Veneer: A veneer is thin slice of wood which is fixed to a solid panel to be used in the construction of a piece of furniture. Not only are veneers flexible and durable, they’re also available in just about any wood finish including exotic and rare woods.
Glass: A thoroughly modern choice, glass is great for a sleek aesthetic and works well in rooms which are too small to house a wooden design which is visually more dense. Tempered glass should be used for furniture for added strength.
Metal: Metal is most often used for dining table bases, especially for sleek, stylish designs. The material can be glossy, brushed, hammered or powder-coated. can be teamed with wood, marble or glass tops to produce different looks.
Parchment: Parchment is a super-fine animal skin covering (usually goatskin) which is applied to wooden panels using a specialist and very traditional craftsman technique. The parchment is usually polished to a high shine which gives the appearance of a glossy varnish.
Marble: This is another traditional material which can be incredibly modern in certain settings. Often it is just used for the tabletop and paired with wood or metal bases although some full marble tables are available. Due to the weight of this material, it is always wise to always check flooring requirements.
Not only should your materials be of the finest quality, but the workmanship should be too. Things to look out for here are marquetry or inlay techniques, precision wood matching and examples of fine joinery like corner blocks, dovetail and mortise and tenon joints. It almost goes without saying that finishes should be flawless (unless specified as a distressed or aged finish) and joins should be seamless.
Understanding the appropriate dining table measurements for your room can make a big difference to the dining experience of both you and your guests. If a table is too small, guests will be cramped and dining will be negatively affected; if it’s too big, conversation will be difficult and there won’t be a feeling of intimacy.
To get an idea of the footprint of your dining table, we’d suggest making a 2D mock up out of paper and lay it on the floor where the dining table will be situated. The general rule is to allow 60 centimetres per diner (70 centimetres for carver chairs) but for more specific suggested dimensions, follow this table as a guide:
Image Credit: Spinocchia Freund
The standard height for a dining table height is 75 centimetres although some dining tables offer a little more height (76–77 centimetres is rarer but permissible). A suggested lap space (the distance between the top of a diner’s legs and the lowest tabletop element) is 19 centimetres although this will depend on the person. Always compare the measurements of a dining table with any chairs you are considering buying, if buying separately.
Extendable dining tables are a sensible investment if your space allows for it and if you regularly have extra guests to dinner. Extra leaves can add a lot of extra surface space to a dining table and are designed to be brilliantly discreet when not in use.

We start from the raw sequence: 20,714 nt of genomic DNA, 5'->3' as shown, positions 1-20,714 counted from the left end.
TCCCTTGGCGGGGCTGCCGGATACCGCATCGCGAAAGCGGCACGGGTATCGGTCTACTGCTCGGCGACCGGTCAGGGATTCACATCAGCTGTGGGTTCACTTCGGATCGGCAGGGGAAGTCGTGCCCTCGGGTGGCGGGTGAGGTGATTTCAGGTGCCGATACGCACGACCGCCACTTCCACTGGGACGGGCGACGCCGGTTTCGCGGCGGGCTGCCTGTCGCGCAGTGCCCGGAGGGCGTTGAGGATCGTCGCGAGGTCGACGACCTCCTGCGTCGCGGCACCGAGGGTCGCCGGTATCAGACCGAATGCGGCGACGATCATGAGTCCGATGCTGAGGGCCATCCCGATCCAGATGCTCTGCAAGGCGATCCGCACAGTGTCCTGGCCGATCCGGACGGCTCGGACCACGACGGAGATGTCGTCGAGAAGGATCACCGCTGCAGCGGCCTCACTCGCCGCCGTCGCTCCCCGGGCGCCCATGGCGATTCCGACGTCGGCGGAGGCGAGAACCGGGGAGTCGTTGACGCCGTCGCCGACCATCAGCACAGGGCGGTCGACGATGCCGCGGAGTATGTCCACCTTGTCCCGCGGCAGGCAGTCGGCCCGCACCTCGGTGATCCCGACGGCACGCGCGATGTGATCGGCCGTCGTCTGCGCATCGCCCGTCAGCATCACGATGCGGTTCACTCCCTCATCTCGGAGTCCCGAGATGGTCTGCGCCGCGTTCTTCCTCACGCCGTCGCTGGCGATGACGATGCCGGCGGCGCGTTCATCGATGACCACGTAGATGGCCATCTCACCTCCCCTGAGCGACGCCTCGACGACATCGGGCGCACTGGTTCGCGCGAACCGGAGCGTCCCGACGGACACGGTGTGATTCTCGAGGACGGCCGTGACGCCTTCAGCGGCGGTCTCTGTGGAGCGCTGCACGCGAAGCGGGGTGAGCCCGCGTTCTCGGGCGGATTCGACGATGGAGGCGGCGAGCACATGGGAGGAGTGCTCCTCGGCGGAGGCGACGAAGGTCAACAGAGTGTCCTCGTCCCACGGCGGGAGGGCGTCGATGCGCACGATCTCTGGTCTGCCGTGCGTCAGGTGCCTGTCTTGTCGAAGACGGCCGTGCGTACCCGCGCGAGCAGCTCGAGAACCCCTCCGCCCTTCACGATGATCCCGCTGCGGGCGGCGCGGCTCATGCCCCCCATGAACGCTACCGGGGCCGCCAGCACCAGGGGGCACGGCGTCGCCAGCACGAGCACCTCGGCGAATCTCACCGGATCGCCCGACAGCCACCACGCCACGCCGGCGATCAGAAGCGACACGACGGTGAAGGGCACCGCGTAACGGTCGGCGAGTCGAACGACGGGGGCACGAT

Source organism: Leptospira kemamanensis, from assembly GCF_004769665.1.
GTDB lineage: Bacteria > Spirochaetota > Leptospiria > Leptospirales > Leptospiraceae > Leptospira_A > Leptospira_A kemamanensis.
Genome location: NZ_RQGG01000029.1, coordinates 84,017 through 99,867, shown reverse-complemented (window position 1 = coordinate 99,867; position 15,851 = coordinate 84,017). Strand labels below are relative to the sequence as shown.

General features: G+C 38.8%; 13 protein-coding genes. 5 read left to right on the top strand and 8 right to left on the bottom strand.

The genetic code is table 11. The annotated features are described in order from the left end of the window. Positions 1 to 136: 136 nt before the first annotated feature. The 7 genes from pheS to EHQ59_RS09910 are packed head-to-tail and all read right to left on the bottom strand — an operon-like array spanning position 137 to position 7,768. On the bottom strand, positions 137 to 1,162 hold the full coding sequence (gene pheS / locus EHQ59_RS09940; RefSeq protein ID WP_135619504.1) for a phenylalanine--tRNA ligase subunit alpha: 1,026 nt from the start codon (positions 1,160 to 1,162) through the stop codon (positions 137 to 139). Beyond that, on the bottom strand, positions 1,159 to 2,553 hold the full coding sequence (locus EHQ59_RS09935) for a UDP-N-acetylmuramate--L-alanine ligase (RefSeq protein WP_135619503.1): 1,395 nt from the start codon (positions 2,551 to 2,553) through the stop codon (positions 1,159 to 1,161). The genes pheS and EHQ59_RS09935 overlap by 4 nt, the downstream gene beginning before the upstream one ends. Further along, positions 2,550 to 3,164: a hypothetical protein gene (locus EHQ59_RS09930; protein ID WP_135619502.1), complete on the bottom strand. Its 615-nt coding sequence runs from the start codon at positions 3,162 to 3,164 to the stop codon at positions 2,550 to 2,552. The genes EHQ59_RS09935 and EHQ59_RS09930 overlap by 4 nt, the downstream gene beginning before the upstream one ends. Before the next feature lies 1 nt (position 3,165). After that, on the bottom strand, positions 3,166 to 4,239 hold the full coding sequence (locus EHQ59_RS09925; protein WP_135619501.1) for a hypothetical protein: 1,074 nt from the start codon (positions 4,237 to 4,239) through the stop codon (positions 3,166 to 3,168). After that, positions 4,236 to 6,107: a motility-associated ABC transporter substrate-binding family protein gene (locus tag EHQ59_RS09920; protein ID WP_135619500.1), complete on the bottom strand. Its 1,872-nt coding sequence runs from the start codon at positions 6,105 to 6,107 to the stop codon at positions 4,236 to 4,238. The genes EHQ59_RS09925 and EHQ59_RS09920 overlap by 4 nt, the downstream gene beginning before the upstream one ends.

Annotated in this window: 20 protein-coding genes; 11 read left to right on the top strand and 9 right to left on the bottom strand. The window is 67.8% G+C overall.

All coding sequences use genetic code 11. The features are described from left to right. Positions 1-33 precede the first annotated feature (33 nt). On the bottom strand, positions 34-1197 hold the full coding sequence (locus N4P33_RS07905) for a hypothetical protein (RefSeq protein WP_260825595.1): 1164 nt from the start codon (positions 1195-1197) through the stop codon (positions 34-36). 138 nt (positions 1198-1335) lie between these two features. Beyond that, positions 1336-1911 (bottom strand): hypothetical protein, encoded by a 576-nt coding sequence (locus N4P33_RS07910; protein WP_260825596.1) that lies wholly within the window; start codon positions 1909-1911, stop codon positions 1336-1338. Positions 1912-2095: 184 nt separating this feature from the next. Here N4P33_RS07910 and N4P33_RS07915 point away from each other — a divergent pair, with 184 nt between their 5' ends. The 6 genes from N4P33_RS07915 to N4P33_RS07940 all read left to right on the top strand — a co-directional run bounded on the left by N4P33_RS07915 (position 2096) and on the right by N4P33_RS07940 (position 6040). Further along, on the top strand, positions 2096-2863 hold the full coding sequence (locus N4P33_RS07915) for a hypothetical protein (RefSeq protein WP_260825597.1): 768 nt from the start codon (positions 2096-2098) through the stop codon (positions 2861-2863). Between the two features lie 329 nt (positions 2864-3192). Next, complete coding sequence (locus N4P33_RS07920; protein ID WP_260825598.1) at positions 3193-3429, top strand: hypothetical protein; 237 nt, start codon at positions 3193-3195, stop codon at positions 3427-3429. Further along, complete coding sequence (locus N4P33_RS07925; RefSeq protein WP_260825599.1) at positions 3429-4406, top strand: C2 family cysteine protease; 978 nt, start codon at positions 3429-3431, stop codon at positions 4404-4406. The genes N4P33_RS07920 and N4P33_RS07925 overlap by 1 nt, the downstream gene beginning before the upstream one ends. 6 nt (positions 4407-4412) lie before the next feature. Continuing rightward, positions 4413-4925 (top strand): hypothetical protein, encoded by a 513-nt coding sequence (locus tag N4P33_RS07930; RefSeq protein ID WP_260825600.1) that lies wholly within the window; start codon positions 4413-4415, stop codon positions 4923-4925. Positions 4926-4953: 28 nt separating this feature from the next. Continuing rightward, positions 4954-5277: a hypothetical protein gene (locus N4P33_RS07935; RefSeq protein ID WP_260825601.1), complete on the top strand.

One last thing to note is the placement of legs around a table. April explains, “I would ask myself how many people max will be seated at the table because you don’t want the dining table legs in the way of human legs.” If diners find themselves seated in front of a table leg with little room to stretch comfortably, it makes for an unenjoyable dining experience. This is especially true of extendable designs which have to fit more chairs around them at times. To eliminate this problem, opt for a pedestal base which is a good alternative to the more traditional four-legged structure.
Choosing dining chairs
There are generally two types of dining room chairs to choose from – a carver (with arms) and a standard (without arms) dining chair. Round, oval or square tables will usually use a set of either one of these designs whilst a rectangular table will often make use of a combination of the two with long sides being flanked with standard dining chairs with carvers at the heads of the table.
Since comfort is the main concern when choosing dining room chairs, it’s best to opt for upholstered designs which are well-padded and covered in a durable fabric. Although, if your style is more rustic or you want a more informal look, a wooden ladder-back or Shaker-style chair or bench is a fitting alternative – these can have comfort added to them with the help of removable seat pads.
Dining room chairs benefit from being durable due to their heavy use and their proximity to cooked foods. Whatever fabric you choose, it’s paramount to choose a specialist upholstery fabric which has a good Martindale rub test – this is a test designed to test the durability of the material and will ensure that your chairs will age well.
Padding, foam, webbing and strapping are all signs that a chair is of a luxury quality. These will offer the most comfortable seat as well as maintaining the shape of the chair well throughout the years.
Although dining chairs can be made from any solid wood, beech legs are almost the universal choice for wooden chairs because of their strength and durability.
Like dining tables, there are a few rules of thumb for dining chair measurements:
A minimum depth measurement for dining chairs is 45 centimetres and seat height is 46 centimetres. The width of a dining chair will differ between styles and especially between carvers or standard designs.
Allow at least 80 centimetres between the back of a pulled out chair and the wall or sideboard to allow for easy passage and safe serving.
Do’s and Don’ts of Dining Furniture
DON’T overcrowd your dining table – chair dimensions and appropriate spacing should be considered.
DO buy extra chairs if your table is extendable. If you don’t you’ll end up with mismatched chairs – not a good look for formal dining.
DO contact our Concierge for styling advice.